National Forum on Biological Control: A Long Time In Coming

By Bob Simpson, NASF Forest Health and Science Committee Staff

Biological control (biocontrol) is the purposeful use of natural enemies of dangerous, damaging and otherwise undesirable pests through parasitoids, predators and pathogens to reduce the risk and damage caused by harmful organisms to acceptable levels. It is not a new science; early uses include ancient China’s employment of the Pharoh’s Ant to control stored grain pests. Biocontrol has been an important component in managing undesirable pests and pathogens in the U.S. for decades. However, some in the scientific community feel that much of these efforts were slowly becoming siloed. The USDA Forest Service Forest Health Program (USFS FHP) saw an opportunity and took the reins to bring players in this community together to share experiences, accomplishments and challenges.

Over the course of the last year, USFS FHP, North American Invasive Species Management Association and the National Association of State Foresters worked together to organize an event where experts in the science of biocontrol could come together: the first National Forum on Biological Control, which took place March 12–14, in Annapolis, Maryland.

During the planning process, organizers agreed that the Forum’s ultimate goal was to build relationships and synergy amongst leaders in the biocontrol community. The event, therefore, did not have a virtual attendance option and the agenda structure naturally encouraged in-person networking opportunities. Although called a “National Forum,” this event brought together over 90 scientists from multiple countries and agencies to share information about the latest research, management techniques and policy in biological control. These agencies included USFS FHP, Animal and Plant Health Inspection Service, Department of the Interior, NASF and multiple universities in the US and abroad. Bob Simpson, NASF Forest Science & Health Committee staff, represented NASF during the planning phase and as a presenter at the Forum.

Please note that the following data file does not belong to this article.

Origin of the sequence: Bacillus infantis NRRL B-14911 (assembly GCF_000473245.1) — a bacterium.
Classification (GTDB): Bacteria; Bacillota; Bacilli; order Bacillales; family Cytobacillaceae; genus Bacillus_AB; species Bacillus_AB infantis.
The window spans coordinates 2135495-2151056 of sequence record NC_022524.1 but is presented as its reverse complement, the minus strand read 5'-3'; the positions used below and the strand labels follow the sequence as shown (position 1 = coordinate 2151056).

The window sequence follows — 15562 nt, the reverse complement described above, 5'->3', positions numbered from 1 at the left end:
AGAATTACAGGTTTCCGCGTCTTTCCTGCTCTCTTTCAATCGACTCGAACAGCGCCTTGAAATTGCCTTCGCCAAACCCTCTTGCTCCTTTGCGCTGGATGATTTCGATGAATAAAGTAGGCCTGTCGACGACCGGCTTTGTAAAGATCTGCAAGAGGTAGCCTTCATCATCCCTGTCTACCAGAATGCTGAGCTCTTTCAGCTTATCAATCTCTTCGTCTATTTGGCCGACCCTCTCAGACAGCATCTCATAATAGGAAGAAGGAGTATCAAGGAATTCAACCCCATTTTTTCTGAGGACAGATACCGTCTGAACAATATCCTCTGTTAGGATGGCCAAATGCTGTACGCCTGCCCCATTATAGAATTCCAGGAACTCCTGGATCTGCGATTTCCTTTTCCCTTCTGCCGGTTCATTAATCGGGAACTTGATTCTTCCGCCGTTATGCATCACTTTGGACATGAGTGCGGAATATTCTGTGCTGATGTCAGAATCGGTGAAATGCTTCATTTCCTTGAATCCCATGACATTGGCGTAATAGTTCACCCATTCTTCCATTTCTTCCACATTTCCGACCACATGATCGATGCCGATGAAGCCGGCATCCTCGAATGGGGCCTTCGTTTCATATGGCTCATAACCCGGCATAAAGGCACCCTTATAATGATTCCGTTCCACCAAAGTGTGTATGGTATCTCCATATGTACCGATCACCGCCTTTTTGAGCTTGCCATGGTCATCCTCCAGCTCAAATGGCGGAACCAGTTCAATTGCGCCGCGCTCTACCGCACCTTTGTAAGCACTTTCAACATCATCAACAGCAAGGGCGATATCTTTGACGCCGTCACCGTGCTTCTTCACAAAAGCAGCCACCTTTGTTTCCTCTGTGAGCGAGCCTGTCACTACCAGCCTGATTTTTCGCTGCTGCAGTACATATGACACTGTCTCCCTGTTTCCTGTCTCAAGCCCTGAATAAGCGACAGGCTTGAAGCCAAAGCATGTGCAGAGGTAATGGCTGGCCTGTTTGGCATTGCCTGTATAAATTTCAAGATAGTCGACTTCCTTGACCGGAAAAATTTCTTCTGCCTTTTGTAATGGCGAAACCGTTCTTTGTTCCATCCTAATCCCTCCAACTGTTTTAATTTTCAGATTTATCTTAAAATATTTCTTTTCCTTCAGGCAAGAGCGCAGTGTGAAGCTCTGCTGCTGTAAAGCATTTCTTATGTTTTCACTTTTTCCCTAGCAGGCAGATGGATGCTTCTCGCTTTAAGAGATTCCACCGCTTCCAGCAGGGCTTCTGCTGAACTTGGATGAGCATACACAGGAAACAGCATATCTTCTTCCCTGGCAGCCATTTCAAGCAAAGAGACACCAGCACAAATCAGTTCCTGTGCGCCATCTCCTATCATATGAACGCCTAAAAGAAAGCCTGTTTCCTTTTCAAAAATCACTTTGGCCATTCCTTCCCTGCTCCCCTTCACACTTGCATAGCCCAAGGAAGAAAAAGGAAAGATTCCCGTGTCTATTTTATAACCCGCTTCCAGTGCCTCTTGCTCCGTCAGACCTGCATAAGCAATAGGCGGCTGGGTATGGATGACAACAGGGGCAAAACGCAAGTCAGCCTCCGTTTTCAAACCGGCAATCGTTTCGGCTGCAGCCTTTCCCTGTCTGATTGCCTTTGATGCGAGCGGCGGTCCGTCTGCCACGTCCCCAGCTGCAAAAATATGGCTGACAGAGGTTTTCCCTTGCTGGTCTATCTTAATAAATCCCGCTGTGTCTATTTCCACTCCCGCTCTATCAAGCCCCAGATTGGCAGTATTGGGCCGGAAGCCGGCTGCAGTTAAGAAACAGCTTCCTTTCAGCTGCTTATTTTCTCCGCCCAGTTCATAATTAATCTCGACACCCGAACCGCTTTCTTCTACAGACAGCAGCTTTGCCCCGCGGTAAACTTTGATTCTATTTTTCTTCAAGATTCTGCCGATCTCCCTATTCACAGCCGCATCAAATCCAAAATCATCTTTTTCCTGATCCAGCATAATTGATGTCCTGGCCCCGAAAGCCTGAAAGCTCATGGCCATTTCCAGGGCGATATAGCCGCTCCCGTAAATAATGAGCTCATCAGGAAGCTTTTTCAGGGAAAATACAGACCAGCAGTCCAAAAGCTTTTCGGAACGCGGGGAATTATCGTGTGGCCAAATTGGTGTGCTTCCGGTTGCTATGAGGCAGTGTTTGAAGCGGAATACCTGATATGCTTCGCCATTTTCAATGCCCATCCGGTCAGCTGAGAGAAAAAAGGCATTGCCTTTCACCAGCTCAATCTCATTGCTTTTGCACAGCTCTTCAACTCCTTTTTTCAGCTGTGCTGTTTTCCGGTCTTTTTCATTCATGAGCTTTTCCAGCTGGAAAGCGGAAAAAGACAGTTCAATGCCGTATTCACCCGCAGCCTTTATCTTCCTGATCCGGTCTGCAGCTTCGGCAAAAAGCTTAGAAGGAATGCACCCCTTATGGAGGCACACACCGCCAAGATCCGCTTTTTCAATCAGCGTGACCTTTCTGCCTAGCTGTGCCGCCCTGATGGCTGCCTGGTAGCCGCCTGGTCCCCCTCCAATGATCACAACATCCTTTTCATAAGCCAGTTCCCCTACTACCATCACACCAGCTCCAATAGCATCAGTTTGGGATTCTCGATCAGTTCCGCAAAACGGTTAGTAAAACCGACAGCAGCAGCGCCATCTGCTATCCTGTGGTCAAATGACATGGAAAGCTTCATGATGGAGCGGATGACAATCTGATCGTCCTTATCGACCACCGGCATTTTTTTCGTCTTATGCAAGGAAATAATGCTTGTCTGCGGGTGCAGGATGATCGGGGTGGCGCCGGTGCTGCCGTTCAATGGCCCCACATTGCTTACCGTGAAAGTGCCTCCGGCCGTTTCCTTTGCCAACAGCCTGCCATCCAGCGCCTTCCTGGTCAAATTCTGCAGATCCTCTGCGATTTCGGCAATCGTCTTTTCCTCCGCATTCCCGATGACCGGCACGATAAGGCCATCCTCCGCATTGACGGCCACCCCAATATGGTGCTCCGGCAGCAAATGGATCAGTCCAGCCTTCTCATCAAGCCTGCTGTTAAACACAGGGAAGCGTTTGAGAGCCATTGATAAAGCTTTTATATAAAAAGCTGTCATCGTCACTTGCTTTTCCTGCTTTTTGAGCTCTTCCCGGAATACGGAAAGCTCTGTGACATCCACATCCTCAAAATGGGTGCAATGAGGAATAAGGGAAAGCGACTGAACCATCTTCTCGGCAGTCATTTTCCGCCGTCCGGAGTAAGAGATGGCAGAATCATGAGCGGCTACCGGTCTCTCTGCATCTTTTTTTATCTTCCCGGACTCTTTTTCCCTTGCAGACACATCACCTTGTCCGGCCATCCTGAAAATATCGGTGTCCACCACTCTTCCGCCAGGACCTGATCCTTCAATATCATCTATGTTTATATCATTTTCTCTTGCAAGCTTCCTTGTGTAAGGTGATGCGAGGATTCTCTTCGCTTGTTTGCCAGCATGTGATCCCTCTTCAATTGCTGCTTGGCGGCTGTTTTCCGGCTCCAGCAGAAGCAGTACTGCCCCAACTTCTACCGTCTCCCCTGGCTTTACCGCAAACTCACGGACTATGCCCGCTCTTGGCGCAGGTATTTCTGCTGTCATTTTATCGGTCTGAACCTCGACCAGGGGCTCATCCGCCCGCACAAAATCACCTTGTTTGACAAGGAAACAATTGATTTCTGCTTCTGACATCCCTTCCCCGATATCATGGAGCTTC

The first-of-its-kind forum was divided into three areas of subject matter: Research, Management and Policy and Impacts. Over the course of three days, 53 presentations and panel discussions were offered as well as multiple networking opportunities.

Although not every session had a forestry focus, other topics had relevant applications to the field.  Research topics on the first day included using drones to assess natural enemy impacts, the role of state facilities in biocontrol implementation and an in-depth look at the APHIS emerald ash borer biocontrol rearing facility in Brighton, Michigan.

Day two focused on management and covered some well-known forestry issues. Sessions included biocontrol of hemlock wooly adelgid, integrating biocontrol and insecticide treatments to manage emerald ash borer in urban environments, and the use of bioherbicides to mitigate the meltdown of tree-of-heaven and slow the spread of spotted lantern fly.

The final day focused on policy and impacts, including agency program updates. Here, Simpson presented on behalf of NASF, bringing to light the boots-on-the-ground value NASF member agencies provide with their direct contact capabilities to family forest owners through education and outreach as well as monitoring and treatments of invasive species.

Some trends that emerged over the course of the three-day forum include insufficient funding, significant delays in refilling positions, inadequate research capacity, lack of brick-and-mortar infrastructure, and declining college enrollments in biocontrol-related studies. As a direct result of the Forum, Simpson and the NASF Forest Science Health Committee are developing a “Statement of Needs” document to assist NASF and other agencies and universities as they meet with Congress and congressional budgeting agencies as they seek funding to fill these gaps.

On the final day it became clear that this first national gathering of the biocontrol community was a resounding success. When the meeting was formally adjourned, participants did not leave the auditorium, but stayed to discuss the meeting, results and continued to exchange technical information and ideas among themselves. As a result, a new planning work group has been assembled and is in process of developing the next national forum. It was apparent to all that the National Forum on Biological Control was a long time in coming.

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